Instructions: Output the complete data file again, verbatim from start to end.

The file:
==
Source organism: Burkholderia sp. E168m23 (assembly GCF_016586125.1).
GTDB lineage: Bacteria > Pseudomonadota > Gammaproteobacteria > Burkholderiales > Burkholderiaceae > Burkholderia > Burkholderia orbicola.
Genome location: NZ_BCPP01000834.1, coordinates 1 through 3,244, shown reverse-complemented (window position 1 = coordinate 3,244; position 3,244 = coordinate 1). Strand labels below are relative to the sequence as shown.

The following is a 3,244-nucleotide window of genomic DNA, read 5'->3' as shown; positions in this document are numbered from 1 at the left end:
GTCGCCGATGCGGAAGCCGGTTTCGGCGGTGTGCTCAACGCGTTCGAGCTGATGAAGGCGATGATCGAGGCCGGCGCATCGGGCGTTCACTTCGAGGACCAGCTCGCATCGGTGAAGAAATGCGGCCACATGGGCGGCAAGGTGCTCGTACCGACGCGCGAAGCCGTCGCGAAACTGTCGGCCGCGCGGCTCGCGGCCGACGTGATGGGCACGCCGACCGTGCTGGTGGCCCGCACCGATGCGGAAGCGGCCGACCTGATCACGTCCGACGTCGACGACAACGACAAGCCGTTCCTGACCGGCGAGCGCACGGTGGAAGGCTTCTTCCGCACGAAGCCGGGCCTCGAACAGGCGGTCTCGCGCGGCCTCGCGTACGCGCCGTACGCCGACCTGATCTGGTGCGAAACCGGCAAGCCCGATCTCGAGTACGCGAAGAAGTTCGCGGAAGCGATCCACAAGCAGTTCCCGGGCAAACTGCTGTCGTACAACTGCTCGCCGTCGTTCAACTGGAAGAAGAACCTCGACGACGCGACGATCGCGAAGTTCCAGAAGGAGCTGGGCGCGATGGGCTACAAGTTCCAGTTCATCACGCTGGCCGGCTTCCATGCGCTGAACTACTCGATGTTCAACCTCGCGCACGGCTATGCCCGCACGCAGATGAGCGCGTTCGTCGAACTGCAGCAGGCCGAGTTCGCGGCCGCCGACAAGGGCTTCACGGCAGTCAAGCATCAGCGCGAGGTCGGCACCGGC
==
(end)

Source organism: Burkholderia sp. E168m23 (assembly GCF_016586125.1).
GTDB lineage: Bacteria > Pseudomonadota > Gammaproteobacteria > Burkholderiales > Burkholderiaceae > Burkholderia > Burkholderia orbicola.
Genome location: NZ_BCPP01000834.1, coordinates 1 through 3,244, shown reverse-complemented (window position 1 = coordinate 3,244; position 3,244 = coordinate 1). Strand labels below are relative to the sequence as shown.

The following is a 3,244-nucleotide window of genomic DNA, read 5'->3' as shown; positions in this document are numbered from 1 at the left end:
GTCGCCGATGCGGAAGCCGGTTTCGGCGGTGTGCTCAACGCGTTCGAGCTGATGAAGGCGATGATCGAGGCCGGCGCATCGGGCGTTCACTTCGAGGACCAGCTCGCATCGGTGAAGAAATGCGGCCACATGGGCGGCAAGGTGCTCGTACCGACGCGCGAAGCCGTCGCGAAACTGTCGGCCGCGCGGCTCGCGGCCGACGTGATGGGCACGCCGACCGTGCTGGTGGCCCGCACCGATGCGGAAGCGGCCGACCTGATCACGTCCGACGTCGACGACAACGACAAGCCGTTCCTGACCGGCGAGCGCACGGTGGAAGGCTTCTTCCGCACGAAGCCGGGCCTCGAACAGGCGGTCTCGCGCGGCCTCGCGTACGCGCCGTACGCCGACCTGATCTGGTGCGAAACCGGCAAGCCCGATCTCGAGTACGCGAAGAAGTTCGCGGAAGCGATCCACAAGCAGTTCCCGGGCAAACTGCTGTCGTACAACTGCTCGCCGTCGTTCAACTGGAAGAAGAACCTCGACGACGCGACGATCGCGAAGTTCCAGAAGGAGCTGGGCGCGATGGGCTACAAGTTCCAGTTCATCACGCTGGCCGGCTTCCATGCGCTGAACTACTCGATGTTCAACCTCGCGCACGGCTATGCCCGCACGCAGATGAGCGCGTTCGTCGAACTGCAGCAGGCCGAGTTCGCGGCCGCCGACAAGGGCTTCACGGCAGTCAAGCATCAGCGCGAGGTCGGCACCGGC